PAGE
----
The box holds two dozen love letters, a marriage certificate and pictures of two lovebirds in a typical ’70s style: Roger is proudly showing off a long moustache, sideburns and a tight-fitting white suit as Barbara glances at him as if under a spell.
Gloria Jett gets paid to go through safe-deposit boxes. The state’s Unclaimed Property division staff supervisor’s job is to find the Roger and Barbara and hundreds of other owners of safe-deposit box contents.
Some boxes were rented to people who have died, others were left behind with at least three years of unpaid rent. “It strikes me how people rent them out to safeguard their privacy but don’t realize it takes money every year, and when they can’t pay the rent anymore or forget about it, their property gets a little bit more out there and is turned back to us,” Jett says.
Every bit of useful information is collected by diving headfirst into the boxes’ content. “It’s hard not to get carried away with all the peculiar things you find in some of them,” staffer Lisa Wehmeyer says.
Every three years the storage shelves fill up and need to be emptied. This is what motivates the team of box detectives. “You always wonder what happened to (the owners) when you come across such romantic stories, and it just kills me to see all these memories being destroyed,” communication officer Suzanne Archer says.
Jett was the first to be on the special team, named in 2001. Then, in fact, she was the only member. Now she’s supervisor of a three-member staff. She likes to think of herself as “the Nancy Drew of unclaimed property,” but this is not her only nickname. “Especially around Christmas, we are called angels, Santa Claus and gifts from God,” she says.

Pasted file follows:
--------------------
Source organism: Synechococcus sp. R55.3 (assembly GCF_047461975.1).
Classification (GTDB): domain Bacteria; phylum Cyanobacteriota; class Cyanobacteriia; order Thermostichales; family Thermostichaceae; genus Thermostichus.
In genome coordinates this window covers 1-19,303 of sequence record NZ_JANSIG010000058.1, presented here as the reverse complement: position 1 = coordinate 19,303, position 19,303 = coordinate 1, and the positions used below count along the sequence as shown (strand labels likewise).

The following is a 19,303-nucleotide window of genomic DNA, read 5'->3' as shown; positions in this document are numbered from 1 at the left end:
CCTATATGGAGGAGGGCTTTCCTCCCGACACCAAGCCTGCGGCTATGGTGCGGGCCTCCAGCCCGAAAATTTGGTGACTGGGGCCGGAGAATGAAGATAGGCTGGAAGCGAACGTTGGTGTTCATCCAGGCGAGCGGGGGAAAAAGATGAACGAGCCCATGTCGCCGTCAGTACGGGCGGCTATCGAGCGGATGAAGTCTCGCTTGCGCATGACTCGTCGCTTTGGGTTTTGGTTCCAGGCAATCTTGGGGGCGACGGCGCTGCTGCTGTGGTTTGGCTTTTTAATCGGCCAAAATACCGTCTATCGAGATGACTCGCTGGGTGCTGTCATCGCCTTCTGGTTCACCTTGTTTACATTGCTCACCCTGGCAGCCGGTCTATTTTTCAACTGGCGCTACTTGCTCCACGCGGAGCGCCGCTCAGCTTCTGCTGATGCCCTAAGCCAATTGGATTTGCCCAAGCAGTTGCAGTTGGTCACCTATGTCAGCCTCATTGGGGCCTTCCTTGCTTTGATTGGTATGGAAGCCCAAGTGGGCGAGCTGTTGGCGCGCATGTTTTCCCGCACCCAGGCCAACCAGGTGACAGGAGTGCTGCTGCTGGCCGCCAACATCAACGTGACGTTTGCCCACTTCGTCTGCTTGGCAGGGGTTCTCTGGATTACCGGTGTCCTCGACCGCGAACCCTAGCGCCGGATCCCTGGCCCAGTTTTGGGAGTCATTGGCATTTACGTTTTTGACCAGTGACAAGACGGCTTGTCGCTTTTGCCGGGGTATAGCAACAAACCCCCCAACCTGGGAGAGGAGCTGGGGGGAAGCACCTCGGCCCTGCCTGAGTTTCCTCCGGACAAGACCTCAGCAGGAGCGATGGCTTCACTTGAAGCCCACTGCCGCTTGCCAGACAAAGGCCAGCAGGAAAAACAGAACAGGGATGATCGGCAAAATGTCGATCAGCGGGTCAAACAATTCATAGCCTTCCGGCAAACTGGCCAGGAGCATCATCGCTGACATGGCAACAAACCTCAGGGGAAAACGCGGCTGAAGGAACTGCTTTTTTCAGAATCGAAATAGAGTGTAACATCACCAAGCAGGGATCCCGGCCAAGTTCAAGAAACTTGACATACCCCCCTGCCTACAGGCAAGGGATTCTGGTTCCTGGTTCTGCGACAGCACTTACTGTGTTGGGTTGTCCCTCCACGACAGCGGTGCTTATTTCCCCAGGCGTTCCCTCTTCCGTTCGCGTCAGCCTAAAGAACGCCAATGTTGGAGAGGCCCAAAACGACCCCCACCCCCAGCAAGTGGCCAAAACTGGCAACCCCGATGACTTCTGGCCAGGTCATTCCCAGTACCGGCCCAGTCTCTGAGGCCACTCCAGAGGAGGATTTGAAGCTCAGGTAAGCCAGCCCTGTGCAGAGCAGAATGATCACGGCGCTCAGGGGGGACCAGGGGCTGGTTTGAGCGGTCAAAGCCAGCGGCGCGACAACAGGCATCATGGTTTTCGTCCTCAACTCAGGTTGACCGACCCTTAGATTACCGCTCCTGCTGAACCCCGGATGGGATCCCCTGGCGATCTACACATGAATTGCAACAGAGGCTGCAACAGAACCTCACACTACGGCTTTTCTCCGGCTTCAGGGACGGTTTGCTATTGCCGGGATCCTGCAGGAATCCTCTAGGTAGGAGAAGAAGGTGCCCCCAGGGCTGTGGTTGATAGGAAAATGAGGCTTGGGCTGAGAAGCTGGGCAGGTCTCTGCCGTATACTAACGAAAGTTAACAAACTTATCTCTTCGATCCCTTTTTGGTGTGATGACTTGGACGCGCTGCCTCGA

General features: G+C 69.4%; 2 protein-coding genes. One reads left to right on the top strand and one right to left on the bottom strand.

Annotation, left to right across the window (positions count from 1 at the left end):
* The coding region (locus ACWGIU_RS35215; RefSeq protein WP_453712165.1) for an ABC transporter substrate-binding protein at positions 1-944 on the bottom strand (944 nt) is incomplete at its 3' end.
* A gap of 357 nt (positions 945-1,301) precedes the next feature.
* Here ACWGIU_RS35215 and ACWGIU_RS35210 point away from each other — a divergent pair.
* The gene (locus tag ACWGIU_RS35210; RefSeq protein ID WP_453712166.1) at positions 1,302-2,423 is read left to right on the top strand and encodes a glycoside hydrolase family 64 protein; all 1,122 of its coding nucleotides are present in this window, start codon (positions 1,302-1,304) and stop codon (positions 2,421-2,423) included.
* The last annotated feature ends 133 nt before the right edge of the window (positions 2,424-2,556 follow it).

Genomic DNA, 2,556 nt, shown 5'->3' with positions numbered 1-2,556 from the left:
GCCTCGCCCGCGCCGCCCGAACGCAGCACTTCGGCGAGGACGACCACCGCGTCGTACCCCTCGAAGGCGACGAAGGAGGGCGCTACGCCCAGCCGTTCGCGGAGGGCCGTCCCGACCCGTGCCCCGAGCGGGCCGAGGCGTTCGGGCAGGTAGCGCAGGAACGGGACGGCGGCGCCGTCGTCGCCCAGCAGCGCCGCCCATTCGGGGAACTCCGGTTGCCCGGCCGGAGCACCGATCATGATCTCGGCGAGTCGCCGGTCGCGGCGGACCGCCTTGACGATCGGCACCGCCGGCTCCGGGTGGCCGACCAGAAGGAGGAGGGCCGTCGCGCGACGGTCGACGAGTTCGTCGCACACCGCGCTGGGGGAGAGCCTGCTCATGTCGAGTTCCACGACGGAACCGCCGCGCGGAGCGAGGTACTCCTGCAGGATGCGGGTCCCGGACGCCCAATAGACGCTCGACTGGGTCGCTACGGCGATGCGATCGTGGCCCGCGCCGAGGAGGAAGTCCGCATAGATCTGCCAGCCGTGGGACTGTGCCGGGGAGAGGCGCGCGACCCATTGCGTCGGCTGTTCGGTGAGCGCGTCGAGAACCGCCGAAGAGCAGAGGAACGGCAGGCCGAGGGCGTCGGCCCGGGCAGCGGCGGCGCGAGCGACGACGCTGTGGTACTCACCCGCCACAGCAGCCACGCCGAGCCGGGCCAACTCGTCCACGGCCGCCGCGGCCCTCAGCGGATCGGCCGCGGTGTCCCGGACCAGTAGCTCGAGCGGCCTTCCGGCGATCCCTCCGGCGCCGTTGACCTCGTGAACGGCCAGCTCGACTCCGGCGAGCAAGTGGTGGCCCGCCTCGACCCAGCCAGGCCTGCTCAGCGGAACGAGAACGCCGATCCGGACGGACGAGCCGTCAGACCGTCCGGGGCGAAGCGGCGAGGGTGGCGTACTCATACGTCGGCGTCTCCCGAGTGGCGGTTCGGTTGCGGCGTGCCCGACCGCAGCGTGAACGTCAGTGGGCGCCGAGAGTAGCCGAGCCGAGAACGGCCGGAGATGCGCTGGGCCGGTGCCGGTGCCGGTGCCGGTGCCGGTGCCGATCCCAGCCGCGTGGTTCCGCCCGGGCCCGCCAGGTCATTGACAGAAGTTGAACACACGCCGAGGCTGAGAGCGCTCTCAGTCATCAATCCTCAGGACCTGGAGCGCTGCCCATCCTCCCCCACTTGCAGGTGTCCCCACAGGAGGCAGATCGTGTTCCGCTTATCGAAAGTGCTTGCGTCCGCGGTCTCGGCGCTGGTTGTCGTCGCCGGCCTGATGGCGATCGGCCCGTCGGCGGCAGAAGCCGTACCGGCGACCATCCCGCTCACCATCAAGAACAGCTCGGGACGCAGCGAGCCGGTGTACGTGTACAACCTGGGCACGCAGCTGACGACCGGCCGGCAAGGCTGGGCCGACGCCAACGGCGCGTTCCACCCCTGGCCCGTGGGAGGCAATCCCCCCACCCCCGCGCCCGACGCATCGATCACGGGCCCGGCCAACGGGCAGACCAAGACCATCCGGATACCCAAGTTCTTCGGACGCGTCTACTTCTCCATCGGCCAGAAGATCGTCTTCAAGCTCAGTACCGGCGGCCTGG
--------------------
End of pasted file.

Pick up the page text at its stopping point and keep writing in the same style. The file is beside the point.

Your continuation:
The team, in collaboration with other office staffers, filed information from 800 abandoned safe-deposit boxes turned over to the state by banks during the past year.
Wehmeyer, Carrie Grellner and Karl Funk shuffle through piles of cardboard in the dim light of the basement of the Harry S. Truman government center in Jefferson City. A vintage-looking oil lamp, numerous pairs of scissors, coffee cups, coins, letters and photos are scattered on a dark brown wooden table.
Funk tries to gather information from the documents that could help identify owners. Grellner files every detail in a computer database.
The abandoned-box team is part of the larger Unclaimed Property division that has returned a nationwide record $100 million since 1993.
“We want to give every single penny back,” Archer says.
If an owner can’t be found, items of marketable value are sold at public auction after three years. The next auction will take place next fall. If the owner is later identified, the division can still reimburse the value of the item.
“The Internet has made our job much easier, and the information we need is just a click away now,” Jett says. Sometimes, the piles of documents, the Internet and the Yellow Pages don’t prove helpful. “Some troublesome ones engage us into thinking harder to consider all the possibilities of where they might be now and how to find connections,” she says.
To spread the word, state treasurer Nancy Farmer has promoted a search campaign through television, newspaper ads and events at local fairs. Some citizens have started to call the office spontaneously to check if it has anything for them.
“We want to return, besides valuable property, all these memories that shouldn’t be spared and that at some point of time were treasured,” Jett says.